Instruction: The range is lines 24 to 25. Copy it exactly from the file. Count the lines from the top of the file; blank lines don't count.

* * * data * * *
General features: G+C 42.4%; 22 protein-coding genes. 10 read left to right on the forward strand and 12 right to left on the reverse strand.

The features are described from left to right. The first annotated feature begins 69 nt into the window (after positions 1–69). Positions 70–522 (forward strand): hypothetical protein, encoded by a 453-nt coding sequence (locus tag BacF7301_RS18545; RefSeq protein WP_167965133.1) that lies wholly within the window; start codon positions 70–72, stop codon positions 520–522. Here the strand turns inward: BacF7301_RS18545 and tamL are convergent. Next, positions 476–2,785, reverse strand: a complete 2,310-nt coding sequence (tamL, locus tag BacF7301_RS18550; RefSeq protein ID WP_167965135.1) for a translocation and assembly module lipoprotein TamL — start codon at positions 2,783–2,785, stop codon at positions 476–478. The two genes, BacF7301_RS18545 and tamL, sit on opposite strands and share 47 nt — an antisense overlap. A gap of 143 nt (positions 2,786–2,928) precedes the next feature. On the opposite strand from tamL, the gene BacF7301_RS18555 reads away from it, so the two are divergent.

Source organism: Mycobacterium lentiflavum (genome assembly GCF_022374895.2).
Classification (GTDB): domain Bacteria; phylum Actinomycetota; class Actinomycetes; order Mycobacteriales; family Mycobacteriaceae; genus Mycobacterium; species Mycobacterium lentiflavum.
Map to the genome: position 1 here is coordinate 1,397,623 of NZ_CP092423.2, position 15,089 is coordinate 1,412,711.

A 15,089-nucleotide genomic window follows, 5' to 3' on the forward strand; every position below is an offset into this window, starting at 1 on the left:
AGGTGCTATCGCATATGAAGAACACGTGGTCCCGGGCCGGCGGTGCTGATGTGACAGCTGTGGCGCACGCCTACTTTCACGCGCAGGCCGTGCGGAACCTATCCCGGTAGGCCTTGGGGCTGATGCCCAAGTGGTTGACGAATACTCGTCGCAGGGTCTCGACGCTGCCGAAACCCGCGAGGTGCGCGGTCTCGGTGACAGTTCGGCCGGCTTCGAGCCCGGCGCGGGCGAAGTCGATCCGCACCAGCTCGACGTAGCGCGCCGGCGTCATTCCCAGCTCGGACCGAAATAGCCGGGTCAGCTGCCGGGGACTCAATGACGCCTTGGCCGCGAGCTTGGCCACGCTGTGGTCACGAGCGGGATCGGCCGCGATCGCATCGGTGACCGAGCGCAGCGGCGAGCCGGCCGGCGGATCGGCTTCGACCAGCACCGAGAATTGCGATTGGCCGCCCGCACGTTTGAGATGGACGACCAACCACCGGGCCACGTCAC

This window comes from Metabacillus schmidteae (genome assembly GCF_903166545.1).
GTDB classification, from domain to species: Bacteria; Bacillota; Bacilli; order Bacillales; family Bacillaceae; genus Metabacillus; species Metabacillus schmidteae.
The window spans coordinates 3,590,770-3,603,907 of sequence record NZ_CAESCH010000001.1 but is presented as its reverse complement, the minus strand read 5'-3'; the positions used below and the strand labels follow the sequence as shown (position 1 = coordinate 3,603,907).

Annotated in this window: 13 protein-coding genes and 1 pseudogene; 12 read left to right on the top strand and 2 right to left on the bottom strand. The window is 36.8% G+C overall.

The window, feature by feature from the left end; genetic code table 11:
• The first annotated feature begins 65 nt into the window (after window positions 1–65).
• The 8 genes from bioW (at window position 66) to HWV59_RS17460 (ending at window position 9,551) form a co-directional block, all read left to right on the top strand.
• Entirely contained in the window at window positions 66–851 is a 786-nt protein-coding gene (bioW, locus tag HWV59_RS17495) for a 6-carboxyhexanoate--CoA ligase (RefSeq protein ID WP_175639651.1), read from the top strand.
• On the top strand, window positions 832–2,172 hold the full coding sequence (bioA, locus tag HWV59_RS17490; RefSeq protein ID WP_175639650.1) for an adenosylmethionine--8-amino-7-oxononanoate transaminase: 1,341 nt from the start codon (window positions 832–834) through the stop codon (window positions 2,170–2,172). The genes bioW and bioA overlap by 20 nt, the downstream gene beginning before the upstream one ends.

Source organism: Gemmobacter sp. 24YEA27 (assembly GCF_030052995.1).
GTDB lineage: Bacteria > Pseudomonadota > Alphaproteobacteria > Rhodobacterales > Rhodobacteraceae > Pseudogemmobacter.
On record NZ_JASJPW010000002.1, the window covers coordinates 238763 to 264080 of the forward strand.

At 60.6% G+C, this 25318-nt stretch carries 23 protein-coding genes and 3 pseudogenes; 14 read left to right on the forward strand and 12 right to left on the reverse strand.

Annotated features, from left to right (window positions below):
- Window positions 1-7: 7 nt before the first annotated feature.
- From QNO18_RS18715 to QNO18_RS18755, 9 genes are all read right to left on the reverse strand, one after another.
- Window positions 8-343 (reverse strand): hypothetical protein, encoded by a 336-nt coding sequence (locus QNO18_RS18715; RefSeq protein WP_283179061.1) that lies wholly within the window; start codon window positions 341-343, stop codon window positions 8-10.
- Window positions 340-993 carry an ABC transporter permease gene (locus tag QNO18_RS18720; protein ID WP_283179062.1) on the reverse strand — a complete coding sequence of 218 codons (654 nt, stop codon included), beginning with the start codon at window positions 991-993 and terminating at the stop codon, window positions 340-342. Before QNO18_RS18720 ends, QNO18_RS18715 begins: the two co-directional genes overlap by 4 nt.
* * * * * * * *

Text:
- Window positions 8-343 (reverse strand): hypothetical protein, encoded by a 336-nt coding sequence (locus QNO18_RS18715; RefSeq protein WP_283179061.1) that lies wholly within the window; start codon window positions 341-343, stop codon window positions 8-10.
- Window positions 340-993 carry an ABC transporter permease gene (locus tag QNO18_RS18720; protein ID WP_283179062.1) on the reverse strand — a complete coding sequence of 218 codons (654 nt, stop codon included), beginning with the start codon at window positions 991-993 and terminating at the stop codon, window positions 340-342. Before QNO18_RS18720 ends, QNO18_RS18715 begins: the two co-directional genes overlap by 4 nt.